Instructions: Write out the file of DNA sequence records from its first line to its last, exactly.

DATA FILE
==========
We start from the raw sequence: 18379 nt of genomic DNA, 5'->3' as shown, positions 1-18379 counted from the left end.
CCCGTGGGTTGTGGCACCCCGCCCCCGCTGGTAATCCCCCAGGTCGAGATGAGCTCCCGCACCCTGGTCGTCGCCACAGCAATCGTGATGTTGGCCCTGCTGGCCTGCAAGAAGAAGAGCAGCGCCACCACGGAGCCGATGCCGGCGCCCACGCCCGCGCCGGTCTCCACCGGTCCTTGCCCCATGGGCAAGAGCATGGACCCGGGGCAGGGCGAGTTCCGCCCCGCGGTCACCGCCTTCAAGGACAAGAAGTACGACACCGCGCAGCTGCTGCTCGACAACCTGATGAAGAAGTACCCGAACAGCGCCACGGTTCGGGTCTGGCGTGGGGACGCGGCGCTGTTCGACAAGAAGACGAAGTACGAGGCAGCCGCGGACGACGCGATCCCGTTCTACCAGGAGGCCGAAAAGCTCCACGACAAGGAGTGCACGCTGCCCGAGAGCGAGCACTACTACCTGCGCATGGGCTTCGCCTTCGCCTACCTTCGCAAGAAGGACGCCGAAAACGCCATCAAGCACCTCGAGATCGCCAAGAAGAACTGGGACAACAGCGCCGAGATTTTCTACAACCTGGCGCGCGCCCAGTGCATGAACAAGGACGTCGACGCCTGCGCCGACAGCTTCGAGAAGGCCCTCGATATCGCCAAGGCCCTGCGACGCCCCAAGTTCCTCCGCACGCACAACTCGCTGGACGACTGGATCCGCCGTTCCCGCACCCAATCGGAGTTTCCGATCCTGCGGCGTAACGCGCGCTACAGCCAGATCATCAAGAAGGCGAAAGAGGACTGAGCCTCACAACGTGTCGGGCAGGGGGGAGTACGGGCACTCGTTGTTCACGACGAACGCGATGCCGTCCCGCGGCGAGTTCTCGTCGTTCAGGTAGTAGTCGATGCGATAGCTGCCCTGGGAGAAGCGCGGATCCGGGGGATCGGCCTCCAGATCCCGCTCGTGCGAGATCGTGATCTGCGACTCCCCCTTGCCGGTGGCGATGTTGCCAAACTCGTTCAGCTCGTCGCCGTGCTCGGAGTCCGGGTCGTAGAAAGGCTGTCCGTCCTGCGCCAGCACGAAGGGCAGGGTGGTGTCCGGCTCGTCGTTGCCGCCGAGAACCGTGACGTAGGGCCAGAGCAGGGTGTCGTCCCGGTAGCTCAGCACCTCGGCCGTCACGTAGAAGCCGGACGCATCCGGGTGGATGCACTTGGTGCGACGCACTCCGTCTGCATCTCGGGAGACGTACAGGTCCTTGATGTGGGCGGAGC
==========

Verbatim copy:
We start from the raw sequence: 18379 nt of genomic DNA, 5'->3' as shown, positions 1-18379 counted from the left end.
CCCGTGGGTTGTGGCACCCCGCCCCCGCTGGTAATCCCCCAGGTCGAGATGAGCTCCCGCACCCTGGTCGTCGCCACAGCAATCGTGATGTTGGCCCTGCTGGCCTGCAAGAAGAAGAGCAGCGCCACCACGGAGCCGATGCCGGCGCCCACGCCCGCGCCGGTCTCCACCGGTCCTTGCCCCATGGGCAAGAGCATGGACCCGGGGCAGGGCGAGTTCCGCCCCGCGGTCACCGCCTTCAAGGACAAGAAGTACGACACCGCGCAGCTGCTGCTCGACAACCTGATGAAGAAGTACCCGAACAGCGCCACGGTTCGGGTCTGGCGTGGGGACGCGGCGCTGTTCGACAAGAAGACGAAGTACGAGGCAGCCGCGGACGACGCGATCCCGTTCTACCAGGAGGCCGAAAAGCTCCACGACAAGGAGTGCACGCTGCCCGAGAGCGAGCACTACTACCTGCGCATGGGCTTCGCCTTCGCCTACCTTCGCAAGAAGGACGCCGAAAACGCCATCAAGCACCTCGAGATCGCCAAGAAGAACTGGGACAACAGCGCCGAGATTTTCTACAACCTGGCGCGCGCCCAGTGCATGAACAAGGACGTCGACGCCTGCGCCGACAGCTTCGAGAAGGCCCTCGATATCGCCAAGGCCCTGCGACGCCCCAAGTTCCTCCGCACGCACAACTCGCTGGACGACTGGATCCGCCGTTCCCGCACCCAATCGGAGTTTCCGATCCTGCGGCGTAACGCGCGCTACAGCCAGATCATCAAGAAGGCGAAAGAGGACTGAGCCTCACAACGTGTCGGGCAGGGGGGAGTACGGGCACTCGTTGTTCACGACGAACGCGATGCCGTCCCGCGGCGAGTTCTCGTCGTTCAGGTAGTAGTCGATGCGATAGCTGCCCTGGGAGAAGCGCGGATCCGGGGGATCGGCCTCCAGATCCCGCTCGTGCGAGATCGTGATCTGCGACTCCCCCTTGCCGGTGGCGATGTTGCCAAACTCGTTCAGCTCGTCGCCGTGCTCGGAGTCCGGGTCGTAGAAAGGCTGTCCGTCCTGCGCCAGCACGAAGGGCAGGGTGGTGTCCGGCTCGTCGTTGCCGCCGAGAACCGTGACGTAGGGCCAGAGCAGGGTGTCGTCCCGGTAGCTCAGCACCTCGGCCGTCACGTAGAAGCCGGACGCATCCGGGTGGATGCACTTGGTGCGACGCACTCCGTCTGCATCTCGGGAGACGTACAGGTCCTTGATGTGGGCGGAGC